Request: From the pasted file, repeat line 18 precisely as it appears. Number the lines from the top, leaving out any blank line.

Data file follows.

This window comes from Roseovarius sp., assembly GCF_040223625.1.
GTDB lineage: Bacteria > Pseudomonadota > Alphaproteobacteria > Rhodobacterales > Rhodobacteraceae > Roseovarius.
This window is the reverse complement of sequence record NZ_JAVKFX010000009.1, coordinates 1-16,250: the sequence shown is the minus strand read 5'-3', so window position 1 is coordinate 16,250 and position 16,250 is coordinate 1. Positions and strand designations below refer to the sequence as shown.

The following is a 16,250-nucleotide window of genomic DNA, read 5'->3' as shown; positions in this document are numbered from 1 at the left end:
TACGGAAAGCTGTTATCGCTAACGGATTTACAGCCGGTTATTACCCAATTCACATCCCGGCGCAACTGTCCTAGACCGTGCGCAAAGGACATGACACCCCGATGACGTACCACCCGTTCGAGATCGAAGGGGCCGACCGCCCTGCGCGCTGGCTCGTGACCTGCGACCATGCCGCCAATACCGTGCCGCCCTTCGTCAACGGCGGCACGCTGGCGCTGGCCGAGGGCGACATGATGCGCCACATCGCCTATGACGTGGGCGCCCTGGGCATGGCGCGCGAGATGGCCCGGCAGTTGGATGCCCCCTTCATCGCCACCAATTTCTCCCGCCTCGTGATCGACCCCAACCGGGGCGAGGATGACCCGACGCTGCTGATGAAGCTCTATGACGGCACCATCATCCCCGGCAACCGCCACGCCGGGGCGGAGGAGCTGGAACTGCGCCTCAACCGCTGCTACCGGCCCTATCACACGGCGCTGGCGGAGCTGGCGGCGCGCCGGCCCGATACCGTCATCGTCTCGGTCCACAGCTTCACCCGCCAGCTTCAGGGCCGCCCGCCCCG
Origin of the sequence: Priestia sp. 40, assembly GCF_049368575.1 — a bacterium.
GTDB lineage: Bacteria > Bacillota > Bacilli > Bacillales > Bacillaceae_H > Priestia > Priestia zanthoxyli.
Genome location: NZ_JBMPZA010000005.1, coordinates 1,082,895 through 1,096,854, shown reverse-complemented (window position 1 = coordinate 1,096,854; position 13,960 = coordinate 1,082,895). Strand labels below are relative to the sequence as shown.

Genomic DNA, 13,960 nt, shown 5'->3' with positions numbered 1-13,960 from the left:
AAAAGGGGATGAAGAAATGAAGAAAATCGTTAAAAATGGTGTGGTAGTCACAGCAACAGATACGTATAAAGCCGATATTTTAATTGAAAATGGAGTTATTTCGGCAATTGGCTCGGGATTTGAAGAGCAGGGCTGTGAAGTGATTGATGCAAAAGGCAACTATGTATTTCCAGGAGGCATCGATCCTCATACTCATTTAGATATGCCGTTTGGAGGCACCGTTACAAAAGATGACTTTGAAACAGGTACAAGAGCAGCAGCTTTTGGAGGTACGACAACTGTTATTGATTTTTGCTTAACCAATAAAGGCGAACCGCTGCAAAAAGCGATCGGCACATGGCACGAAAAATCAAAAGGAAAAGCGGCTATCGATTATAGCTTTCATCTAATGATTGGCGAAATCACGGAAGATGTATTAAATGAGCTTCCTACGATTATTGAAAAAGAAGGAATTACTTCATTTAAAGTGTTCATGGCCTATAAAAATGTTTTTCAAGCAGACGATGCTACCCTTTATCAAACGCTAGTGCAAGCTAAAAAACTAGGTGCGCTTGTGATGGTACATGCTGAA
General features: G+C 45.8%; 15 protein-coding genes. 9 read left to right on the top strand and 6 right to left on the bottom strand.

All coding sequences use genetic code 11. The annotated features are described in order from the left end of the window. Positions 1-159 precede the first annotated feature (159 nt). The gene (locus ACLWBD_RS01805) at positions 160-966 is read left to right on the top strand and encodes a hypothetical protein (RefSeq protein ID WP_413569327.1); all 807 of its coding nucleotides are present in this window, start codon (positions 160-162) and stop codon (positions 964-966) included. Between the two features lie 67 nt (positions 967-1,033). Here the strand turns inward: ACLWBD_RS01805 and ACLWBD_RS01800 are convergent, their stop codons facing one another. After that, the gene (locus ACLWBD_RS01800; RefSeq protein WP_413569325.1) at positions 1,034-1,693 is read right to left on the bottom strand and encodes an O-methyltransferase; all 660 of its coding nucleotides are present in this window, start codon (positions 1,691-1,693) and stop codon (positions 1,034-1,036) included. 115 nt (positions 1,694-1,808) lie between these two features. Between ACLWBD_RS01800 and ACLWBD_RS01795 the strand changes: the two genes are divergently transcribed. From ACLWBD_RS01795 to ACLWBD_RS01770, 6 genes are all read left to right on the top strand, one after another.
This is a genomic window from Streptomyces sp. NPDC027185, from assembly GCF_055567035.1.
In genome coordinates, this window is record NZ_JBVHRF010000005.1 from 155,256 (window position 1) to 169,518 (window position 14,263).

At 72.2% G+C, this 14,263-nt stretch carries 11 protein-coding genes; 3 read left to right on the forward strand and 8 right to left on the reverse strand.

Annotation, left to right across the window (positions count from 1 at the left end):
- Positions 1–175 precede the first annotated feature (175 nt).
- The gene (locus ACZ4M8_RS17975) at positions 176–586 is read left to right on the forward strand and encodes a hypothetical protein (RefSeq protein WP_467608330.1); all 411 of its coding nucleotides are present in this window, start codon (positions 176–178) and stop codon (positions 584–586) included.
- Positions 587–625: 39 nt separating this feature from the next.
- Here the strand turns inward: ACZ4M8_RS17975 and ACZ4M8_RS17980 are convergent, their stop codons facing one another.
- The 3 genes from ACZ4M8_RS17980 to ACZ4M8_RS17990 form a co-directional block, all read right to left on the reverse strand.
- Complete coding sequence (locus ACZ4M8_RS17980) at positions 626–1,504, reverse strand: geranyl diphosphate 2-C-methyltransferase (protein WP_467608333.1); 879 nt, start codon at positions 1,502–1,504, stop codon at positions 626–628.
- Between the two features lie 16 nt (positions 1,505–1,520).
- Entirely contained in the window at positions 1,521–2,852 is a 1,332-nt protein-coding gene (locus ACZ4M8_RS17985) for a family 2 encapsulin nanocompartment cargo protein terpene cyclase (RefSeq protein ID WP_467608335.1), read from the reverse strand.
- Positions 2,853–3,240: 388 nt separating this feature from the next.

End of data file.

- The gene (locus ACZ4M8_RS17975) at positions 176–586 is read left to right on the forward strand and encodes a hypothetical protein (RefSeq protein WP_467608330.1); all 411 of its coding nucleotides are present in this window, start codon (positions 176–178) and stop codon (positions 584–586) included.